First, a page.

Laotians continue to be crippled and maimed by unexploded ordnance left over from the Indochina War.
Because of the world’s indifference, only one percent of 80 million undetonated antipersonnel bombs have been cleared.
On a bright Saturday morning, August 2, 2008, Yae Li, a middle-aged rice farmer with six children, was hoeing his rice fields as usual in Xieng Khouang, Laos, on the Plain of Jars when all of a sudden his life was changed forever.
Yae’s hoe struck an undetonated ordnance lodged in the ground, a remnant from the U.S. secret war in Laos lasting from 1964 to 1975.
The bombie exploded and Yae’s body flew backwards. He lost both of his feet, parts of his legs and a hand; at the time he thought he would die.
After his recovery he and his family suffered greatly. Yae could no longer farm his land and his eldest son had to drop out of school to help feed the family. With money tight, the other kids sometimes lacked food, and it was hard to pay for school fees. Yae himself became depressed and lost his purpose in life, asking why he had to “endure this suffering.”
Eventually his fortunes changed when an NGO raised funds to buy him a tractor and help him establish a store in town, though life for him and his family remains very difficult.
Waiting to Explode
Yae’s story is told in a new documentary film, Waiting to Explode: Forgotten Bombs of a Secret War.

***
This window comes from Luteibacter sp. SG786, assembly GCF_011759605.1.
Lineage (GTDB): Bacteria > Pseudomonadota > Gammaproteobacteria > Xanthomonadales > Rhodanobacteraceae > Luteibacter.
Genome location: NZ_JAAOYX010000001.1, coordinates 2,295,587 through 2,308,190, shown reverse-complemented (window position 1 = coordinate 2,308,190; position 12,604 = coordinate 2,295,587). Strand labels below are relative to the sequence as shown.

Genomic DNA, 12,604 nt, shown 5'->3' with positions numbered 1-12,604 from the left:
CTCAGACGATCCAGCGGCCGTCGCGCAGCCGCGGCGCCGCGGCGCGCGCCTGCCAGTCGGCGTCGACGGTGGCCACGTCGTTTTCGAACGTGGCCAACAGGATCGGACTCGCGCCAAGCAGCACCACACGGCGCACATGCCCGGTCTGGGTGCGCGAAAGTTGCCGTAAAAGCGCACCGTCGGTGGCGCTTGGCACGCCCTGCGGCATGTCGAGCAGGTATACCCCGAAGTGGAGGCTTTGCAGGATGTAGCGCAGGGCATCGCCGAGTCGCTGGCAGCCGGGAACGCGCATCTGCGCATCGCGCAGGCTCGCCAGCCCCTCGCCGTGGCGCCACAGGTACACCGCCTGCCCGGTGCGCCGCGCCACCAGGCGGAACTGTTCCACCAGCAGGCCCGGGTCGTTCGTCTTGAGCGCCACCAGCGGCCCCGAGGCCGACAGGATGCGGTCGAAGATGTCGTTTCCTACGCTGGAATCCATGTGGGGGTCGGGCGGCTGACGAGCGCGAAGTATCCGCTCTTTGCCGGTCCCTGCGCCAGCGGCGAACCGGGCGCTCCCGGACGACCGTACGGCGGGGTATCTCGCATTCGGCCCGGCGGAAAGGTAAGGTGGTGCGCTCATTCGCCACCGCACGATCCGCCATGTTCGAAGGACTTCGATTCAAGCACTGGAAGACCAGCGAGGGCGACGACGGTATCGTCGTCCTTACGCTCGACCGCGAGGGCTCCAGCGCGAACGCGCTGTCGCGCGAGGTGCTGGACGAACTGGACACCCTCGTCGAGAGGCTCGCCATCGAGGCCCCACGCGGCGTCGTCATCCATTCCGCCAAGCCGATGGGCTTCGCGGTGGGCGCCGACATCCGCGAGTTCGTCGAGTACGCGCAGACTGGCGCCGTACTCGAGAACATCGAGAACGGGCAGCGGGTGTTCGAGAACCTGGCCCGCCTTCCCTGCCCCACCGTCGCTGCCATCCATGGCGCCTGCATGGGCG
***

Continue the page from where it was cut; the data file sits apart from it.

Director Shuja Paul said that he made the film in an attempt to bring international attention to the deadly humanitarian crisis in Laos.
The United States dropped more ordnance on Laos during the Indochina War than it did on Germany and Japan during World War II.
The purpose of the bombing was to cut off North Vietnamese communist supply routes to South Vietnam along the Ho Chi Minh trail and terrorize villagers in northern Laos who were supporting the pro-Communist Pathet Lao.
The latter had led the liberation war against France and won elections in 1958 that were sabotaged by the Central Intelligence Agency (CIA), which created a private army among the indigenous Hmong people to fight the Pathet Lao—backed up by the massive bombing.
The majority of the bombs that the U.S. Air Force dropped were cluster bombs—manufactured by Honeywell Corporation of Minnesota—that were not designed to destroy tanks but human beings.
Some 35,000 Laotians were reported to have been killed during the war, and another 20,000 after from unexploded ordnance which remained buried in rice paddies and fields.
In the last 45 years, only one percent of the undetonated ordnance from the war has been cleared—owing largely to public indifference.
The Obama administration pledged $90 million over three years to help clear the ordnance—nearly the same amount that had been given over the previous 20 years—which is not nearly enough. At least 79 million bombs remain uncleared and waiting to go off.
Voices from the Plain of Jars
Waiting to Explode includes an interview with Fred Branfman, a U.S. aid worker who helped expose the secret bombing of Laos before the U.S. public in the early 1970s.